Thoughts on genre, language, grammar, and other
rhetorical and linguistic norms
rhetorical and linguistic norms
Photo of roses and Vive la France sign placed near French Embassy in Rome, credit Tiziana Fabi/AFP/Getty Images
Until Thursday night, July 14, I was drafting a follow-up on last week’s post about why rhetoric matters in the world at large that ranged from Black Lives Matter to next weekend’s movie releases.
Then the terrible attack in Nice, France, happened.
Frankly, my first thought was that they're right. It is “just rhetoric.” What good is talk in the face of such horrible actions? We have to stop offering condolences and hashtags and speeches and eulogies and stop changing our Facebook photos and DO something about it.
But as the initial anguish edged toward despair I realized: Where do those horrendous actions come from? Why would someone think to plow a truck into people celebrating independence? As I write this post the news reports can’t yet confirm whether the perpetrator was connected with any terrorist organization, but they are calling him a terrorist. What makes a terrorist? Many, many things, of course, including material realities and things that evade rational explanation and things we can't possibly understand. But surely part of what makes a terrorist is rhetoric—rhetoric used for bad purposes.
Rhetoric can persuade people to do evil as well as to do good.
In last week’s post, I cited and linked Obama’s speech after the Orlando shooting, Taha Abbas’s listing of the names of the dead after the bombing in Baghdad, the photo of bystanders surrounding a baby carriage in Dallas during the shooting at a protest rally, and #blacklivesmatter, and each, I said, is rhetoric. “These are all rhetoric,” I wrote, “And that’s a good thing.”
Today, I cite (but will not link to) an ISIL recruitment video, Moroccan soccer fans chanting “ISIS, ISIS,” a photo of US soldiers’ bodies being dragged through Mogadishu, and #[AllEyesonIS]S. These, too, are all rhetoric. And that’s the bad side of rhetoric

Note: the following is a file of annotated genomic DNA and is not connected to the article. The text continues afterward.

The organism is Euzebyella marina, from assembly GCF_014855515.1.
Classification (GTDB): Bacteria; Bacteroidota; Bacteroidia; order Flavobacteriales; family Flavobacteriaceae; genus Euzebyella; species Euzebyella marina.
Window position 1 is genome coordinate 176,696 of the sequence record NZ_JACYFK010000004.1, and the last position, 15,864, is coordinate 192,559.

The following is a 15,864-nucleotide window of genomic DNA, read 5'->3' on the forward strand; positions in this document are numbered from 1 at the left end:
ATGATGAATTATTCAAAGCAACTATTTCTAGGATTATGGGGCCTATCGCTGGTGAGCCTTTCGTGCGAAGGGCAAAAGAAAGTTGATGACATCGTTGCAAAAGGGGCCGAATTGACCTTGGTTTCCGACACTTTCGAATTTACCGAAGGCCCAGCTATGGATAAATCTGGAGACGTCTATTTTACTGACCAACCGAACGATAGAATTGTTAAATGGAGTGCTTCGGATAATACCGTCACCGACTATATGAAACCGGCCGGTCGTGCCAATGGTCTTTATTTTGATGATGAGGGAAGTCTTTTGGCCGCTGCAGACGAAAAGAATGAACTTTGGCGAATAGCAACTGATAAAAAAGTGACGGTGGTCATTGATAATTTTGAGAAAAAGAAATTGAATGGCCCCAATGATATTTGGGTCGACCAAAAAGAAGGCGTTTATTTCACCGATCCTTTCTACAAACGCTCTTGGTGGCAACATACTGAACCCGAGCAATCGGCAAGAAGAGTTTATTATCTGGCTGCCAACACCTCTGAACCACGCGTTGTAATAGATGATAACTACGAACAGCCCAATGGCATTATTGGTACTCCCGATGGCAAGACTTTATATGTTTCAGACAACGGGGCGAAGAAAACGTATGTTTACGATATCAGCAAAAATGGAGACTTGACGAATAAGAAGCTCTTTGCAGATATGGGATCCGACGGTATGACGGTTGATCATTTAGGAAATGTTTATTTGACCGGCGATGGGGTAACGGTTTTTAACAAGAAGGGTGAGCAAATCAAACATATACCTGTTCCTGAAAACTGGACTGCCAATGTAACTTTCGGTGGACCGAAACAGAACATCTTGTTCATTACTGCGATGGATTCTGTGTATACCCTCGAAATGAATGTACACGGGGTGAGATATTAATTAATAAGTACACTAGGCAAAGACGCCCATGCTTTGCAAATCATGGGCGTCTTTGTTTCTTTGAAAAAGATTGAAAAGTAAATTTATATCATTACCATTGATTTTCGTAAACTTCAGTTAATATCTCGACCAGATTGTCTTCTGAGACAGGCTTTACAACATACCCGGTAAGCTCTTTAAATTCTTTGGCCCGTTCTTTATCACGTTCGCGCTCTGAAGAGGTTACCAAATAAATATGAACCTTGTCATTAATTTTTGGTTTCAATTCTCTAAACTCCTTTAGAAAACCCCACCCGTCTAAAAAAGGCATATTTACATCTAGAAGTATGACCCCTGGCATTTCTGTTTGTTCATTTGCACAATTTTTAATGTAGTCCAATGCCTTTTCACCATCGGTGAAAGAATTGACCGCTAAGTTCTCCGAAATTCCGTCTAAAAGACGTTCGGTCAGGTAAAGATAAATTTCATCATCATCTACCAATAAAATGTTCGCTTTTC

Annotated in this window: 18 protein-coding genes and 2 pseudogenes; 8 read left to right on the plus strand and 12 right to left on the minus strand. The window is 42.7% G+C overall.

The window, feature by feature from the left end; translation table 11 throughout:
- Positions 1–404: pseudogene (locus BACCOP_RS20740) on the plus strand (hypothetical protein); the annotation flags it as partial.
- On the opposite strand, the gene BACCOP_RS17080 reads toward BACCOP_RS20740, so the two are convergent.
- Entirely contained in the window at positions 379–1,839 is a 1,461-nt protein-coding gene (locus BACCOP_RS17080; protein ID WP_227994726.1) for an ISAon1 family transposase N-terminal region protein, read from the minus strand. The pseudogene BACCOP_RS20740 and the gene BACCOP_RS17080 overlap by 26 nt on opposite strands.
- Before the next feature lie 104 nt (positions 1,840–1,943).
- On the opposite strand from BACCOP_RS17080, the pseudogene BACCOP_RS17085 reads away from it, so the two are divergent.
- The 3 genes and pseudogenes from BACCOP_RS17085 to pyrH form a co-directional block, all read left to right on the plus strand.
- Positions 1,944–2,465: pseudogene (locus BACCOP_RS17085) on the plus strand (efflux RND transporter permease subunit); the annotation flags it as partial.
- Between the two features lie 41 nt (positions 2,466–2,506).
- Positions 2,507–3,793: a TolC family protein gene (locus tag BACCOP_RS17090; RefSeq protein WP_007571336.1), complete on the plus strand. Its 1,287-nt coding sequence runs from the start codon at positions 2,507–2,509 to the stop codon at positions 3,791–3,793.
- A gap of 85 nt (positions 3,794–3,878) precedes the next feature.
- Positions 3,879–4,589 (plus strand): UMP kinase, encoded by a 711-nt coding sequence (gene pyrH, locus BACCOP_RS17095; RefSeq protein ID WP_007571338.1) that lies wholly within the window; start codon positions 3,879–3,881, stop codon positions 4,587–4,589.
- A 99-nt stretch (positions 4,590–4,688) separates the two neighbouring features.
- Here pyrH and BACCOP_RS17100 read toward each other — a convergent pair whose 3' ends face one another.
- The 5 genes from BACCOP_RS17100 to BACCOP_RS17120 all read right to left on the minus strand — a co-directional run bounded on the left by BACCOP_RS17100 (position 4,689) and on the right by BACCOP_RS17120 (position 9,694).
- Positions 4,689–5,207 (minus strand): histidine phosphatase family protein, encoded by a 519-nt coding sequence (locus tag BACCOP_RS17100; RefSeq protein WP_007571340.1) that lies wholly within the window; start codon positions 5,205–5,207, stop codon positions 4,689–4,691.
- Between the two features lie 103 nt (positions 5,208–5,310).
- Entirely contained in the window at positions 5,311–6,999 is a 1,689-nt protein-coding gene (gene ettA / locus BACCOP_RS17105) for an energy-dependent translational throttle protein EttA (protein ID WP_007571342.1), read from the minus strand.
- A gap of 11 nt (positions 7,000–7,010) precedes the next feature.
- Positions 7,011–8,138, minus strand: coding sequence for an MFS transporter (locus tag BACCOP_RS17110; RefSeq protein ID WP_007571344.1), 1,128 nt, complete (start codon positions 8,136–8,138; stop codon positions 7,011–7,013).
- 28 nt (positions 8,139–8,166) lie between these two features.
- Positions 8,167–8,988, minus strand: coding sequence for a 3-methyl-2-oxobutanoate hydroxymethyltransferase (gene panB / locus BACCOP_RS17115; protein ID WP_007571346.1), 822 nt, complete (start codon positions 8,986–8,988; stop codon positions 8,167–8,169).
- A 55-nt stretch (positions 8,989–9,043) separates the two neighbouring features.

Rhetoric is not empty. It is not just rhetoric. Rhetoric is powerful.
So at the moment we might feel the need to do something, anything. We want action not talk. But once again the rhetoric called for now is for condolences, for healing and unifying. And the rhetoric called for now is to persuade people to agree to actions that might help prevent terrorism in the future.
In a small, small way, one action that might help minimize terrorist propaganda in the future is rhetorical education. Learning to see the practice of persuasion can help minimize its effects on us. We can learn to recognize how someone is linking our goals and aspirations to their motives. We can learn to spot the language choices that make someone a martyr rather than a corpse. We can learn to notice the power of rhetoric, and to decide for ourselves what we believe and how we want to act.
That’s true whether the rhetoric is for good or evil. Whether the rhetorician uses persuasion for purposes we agree with or ones we resist.
After my post last week and before the terror in Nice, Adam Banks, a former colleague and now professor at Stanford University, wrote a series of tweets that did a great job of capturing what rhetoric is and why it’s important for us to teach.
I was especially struck by Adam Banks' rightful turn to the need to study rhetoric in order to understand it.
That last tweet appeared July 12, not July 15, but this moment, too, shows why rhetoric should be central in education. It surely will not stop terrorism. But the more of us who are aware of the powerful effects of rhetoric the more of us who can notice and resist being persuaded against our better selves.
Because, fortunately and unfortunately, talk does lead to action